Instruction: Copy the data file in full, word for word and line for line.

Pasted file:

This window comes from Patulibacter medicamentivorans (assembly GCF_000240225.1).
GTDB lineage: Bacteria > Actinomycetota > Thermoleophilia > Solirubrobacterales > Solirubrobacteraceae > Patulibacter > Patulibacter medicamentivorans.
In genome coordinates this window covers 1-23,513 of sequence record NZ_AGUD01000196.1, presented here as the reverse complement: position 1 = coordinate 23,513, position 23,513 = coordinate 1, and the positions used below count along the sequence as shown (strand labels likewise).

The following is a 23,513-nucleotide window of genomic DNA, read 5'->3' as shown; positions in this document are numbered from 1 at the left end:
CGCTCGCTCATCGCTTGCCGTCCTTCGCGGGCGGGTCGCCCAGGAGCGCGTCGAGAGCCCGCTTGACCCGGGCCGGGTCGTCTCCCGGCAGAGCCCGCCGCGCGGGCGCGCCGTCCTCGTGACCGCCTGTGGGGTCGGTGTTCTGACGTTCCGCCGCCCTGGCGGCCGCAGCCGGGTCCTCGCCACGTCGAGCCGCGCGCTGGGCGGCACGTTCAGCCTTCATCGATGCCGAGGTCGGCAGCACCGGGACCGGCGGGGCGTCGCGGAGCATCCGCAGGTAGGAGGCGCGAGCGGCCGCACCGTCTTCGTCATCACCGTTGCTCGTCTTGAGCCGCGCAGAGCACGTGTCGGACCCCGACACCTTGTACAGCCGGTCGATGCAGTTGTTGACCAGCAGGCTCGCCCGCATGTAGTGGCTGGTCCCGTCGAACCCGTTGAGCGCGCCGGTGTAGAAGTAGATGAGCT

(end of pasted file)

This window comes from Patulibacter medicamentivorans (assembly GCF_000240225.1).
GTDB lineage: Bacteria > Actinomycetota > Thermoleophilia > Solirubrobacterales > Solirubrobacteraceae > Patulibacter > Patulibacter medicamentivorans.
In genome coordinates this window covers 1-23,513 of sequence record NZ_AGUD01000196.1, presented here as the reverse complement: position 1 = coordinate 23,513, position 23,513 = coordinate 1, and the positions used below count along the sequence as shown (strand labels likewise).

The following is a 23,513-nucleotide window of genomic DNA, read 5'->3' as shown; positions in this document are numbered from 1 at the left end:
CGCTCGCTCATCGCTTGCCGTCCTTCGCGGGCGGGTCGCCCAGGAGCGCGTCGAGAGCCCGCTTGACCCGGGCCGGGTCGTCTCCCGGCAGAGCCCGCCGCGCGGGCGCGCCGTCCTCGTGACCGCCTGTGGGGTCGGTGTTCTGACGTTCCGCCGCCCTGGCGGCCGCAGCCGGGTCCTCGCCACGTCGAGCCGCGCGCTGGGCGGCACGTTCAGCCTTCATCGATGCCGAGGTCGGCAGCACCGGGACCGGCGGGGCGTCGCGGAGCATCCGCAGGTAGGAGGCGCGAGCGGCCGCACCGTCTTCGTCATCACCGTTGCTCGTCTTGAGCCGCGCAGAGCACGTGTCGGACCCCGACACCTTGTACAGCCGGTCGATGCAGTTGTTGACCAGCAGGCTCGCCCGCATGTAGTGGCTGGTCCCGTCGAACCCGTTGAGCGCGCCGGTGTAGAAGTAGATGAGCT